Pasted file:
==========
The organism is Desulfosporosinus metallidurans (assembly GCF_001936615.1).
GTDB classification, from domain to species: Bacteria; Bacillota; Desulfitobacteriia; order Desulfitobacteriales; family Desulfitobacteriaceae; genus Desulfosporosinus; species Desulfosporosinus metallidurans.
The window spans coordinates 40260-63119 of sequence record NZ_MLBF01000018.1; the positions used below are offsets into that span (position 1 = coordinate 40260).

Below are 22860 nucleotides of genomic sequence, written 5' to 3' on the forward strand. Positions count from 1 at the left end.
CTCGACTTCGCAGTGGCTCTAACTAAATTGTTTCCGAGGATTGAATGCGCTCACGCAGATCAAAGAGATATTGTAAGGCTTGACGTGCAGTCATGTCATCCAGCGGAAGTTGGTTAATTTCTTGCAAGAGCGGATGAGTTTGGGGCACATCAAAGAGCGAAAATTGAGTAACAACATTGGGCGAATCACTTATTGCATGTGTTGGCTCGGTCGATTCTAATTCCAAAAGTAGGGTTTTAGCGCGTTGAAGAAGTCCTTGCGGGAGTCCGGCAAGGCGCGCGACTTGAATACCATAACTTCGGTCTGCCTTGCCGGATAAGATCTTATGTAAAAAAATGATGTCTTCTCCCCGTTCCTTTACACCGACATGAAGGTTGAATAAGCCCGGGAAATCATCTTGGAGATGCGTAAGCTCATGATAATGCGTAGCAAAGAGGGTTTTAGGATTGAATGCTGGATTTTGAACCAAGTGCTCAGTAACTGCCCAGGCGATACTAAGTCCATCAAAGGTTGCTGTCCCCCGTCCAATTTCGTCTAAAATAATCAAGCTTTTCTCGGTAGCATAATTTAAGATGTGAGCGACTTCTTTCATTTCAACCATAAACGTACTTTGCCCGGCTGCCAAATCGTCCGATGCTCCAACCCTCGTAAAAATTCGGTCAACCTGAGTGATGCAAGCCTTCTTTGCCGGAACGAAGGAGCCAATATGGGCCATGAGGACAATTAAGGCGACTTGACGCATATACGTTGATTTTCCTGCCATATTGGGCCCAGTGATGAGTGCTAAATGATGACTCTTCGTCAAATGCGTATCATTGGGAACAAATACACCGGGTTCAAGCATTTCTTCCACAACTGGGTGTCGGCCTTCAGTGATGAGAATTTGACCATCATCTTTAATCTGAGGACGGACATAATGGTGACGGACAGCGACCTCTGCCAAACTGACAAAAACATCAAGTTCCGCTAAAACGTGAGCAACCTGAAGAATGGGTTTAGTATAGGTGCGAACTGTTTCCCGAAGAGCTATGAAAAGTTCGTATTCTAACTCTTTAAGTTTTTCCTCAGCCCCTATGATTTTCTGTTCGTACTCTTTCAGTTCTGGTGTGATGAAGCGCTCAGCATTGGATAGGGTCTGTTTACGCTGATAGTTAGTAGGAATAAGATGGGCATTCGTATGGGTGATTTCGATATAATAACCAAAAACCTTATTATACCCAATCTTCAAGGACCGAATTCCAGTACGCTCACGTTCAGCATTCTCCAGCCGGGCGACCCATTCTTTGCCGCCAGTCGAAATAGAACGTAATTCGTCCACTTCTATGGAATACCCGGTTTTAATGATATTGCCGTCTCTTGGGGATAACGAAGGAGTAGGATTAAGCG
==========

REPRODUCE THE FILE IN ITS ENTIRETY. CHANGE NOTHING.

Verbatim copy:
The organism is Desulfosporosinus metallidurans (assembly GCF_001936615.1).
GTDB classification, from domain to species: Bacteria; Bacillota; Desulfitobacteriia; order Desulfitobacteriales; family Desulfitobacteriaceae; genus Desulfosporosinus; species Desulfosporosinus metallidurans.
The window spans coordinates 40260-63119 of sequence record NZ_MLBF01000018.1; the positions used below are offsets into that span (position 1 = coordinate 40260).

Below are 22860 nucleotides of genomic sequence, written 5' to 3' on the forward strand. Positions count from 1 at the left end.
CTCGACTTCGCAGTGGCTCTAACTAAATTGTTTCCGAGGATTGAATGCGCTCACGCAGATCAAAGAGATATTGTAAGGCTTGACGTGCAGTCATGTCATCCAGCGGAAGTTGGTTAATTTCTTGCAAGAGCGGATGAGTTTGGGGCACATCAAAGAGCGAAAATTGAGTAACAACATTGGGCGAATCACTTATTGCATGTGTTGGCTCGGTCGATTCTAATTCCAAAAGTAGGGTTTTAGCGCGTTGAAGAAGTCCTTGCGGGAGTCCGGCAAGGCGCGCGACTTGAATACCATAACTTCGGTCTGCCTTGCCGGATAAGATCTTATGTAAAAAAATGATGTCTTCTCCCCGTTCCTTTACACCGACATGAAGGTTGAATAAGCCCGGGAAATCATCTTGGAGATGCGTAAGCTCATGATAATGCGTAGCAAAGAGGGTTTTAGGATTGAATGCTGGATTTTGAACCAAGTGCTCAGTAACTGCCCAGGCGATACTAAGTCCATCAAAGGTTGCTGTCCCCCGTCCAATTTCGTCTAAAATAATCAAGCTTTTCTCGGTAGCATAATTTAAGATGTGAGCGACTTCTTTCATTTCAACCATAAACGTACTTTGCCCGGCTGCCAAATCGTCCGATGCTCCAACCCTCGTAAAAATTCGGTCAACCTGAGTGATGCAAGCCTTCTTTGCCGGAACGAAGGAGCCAATATGGGCCATGAGGACAATTAAGGCGACTTGACGCATATACGTTGATTTTCCTGCCATATTGGGCCCAGTGATGAGTGCTAAATGATGACTCTTCGTCAAATGCGTATCATTGGGAACAAATACACCGGGTTCAAGCATTTCTTCCACAACTGGGTGTCGGCCTTCAGTGATGAGAATTTGACCATCATCTTTAATCTGAGGACGGACATAATGGTGACGGACAGCGACCTCTGCCAAACTGACAAAAACATCAAGTTCCGCTAAAACGTGAGCAACCTGAAGAATGGGTTTAGTATAGGTGCGAACTGTTTCCCGAAGAGCTATGAAAAGTTCGTATTCTAACTCTTTAAGTTTTTCCTCAGCCCCTATGATTTTCTGTTCGTACTCTTTCAGTTCTGGTGTGATGAAGCGCTCAGCATTGGATAGGGTCTGTTTACGCTGATAGTTAGTAGGAATAAGATGGGCATTCGTATGGGTGATTTCGATATAATAACCAAAAACCTTATTATACCCAATCTTCAAGGACCGAATTCCAGTACGCTCACGTTCAGCATTCTCCAGCCGGGCGACCCATTCTTTGCCGCCAGTCGAAATAGAACGTAATTCGTCCACTTCTATGGAATACCCGGTTTTAATGATATTGCCGTCTCTTGGGGATAACGAAGGAGTAGGATTAAGCG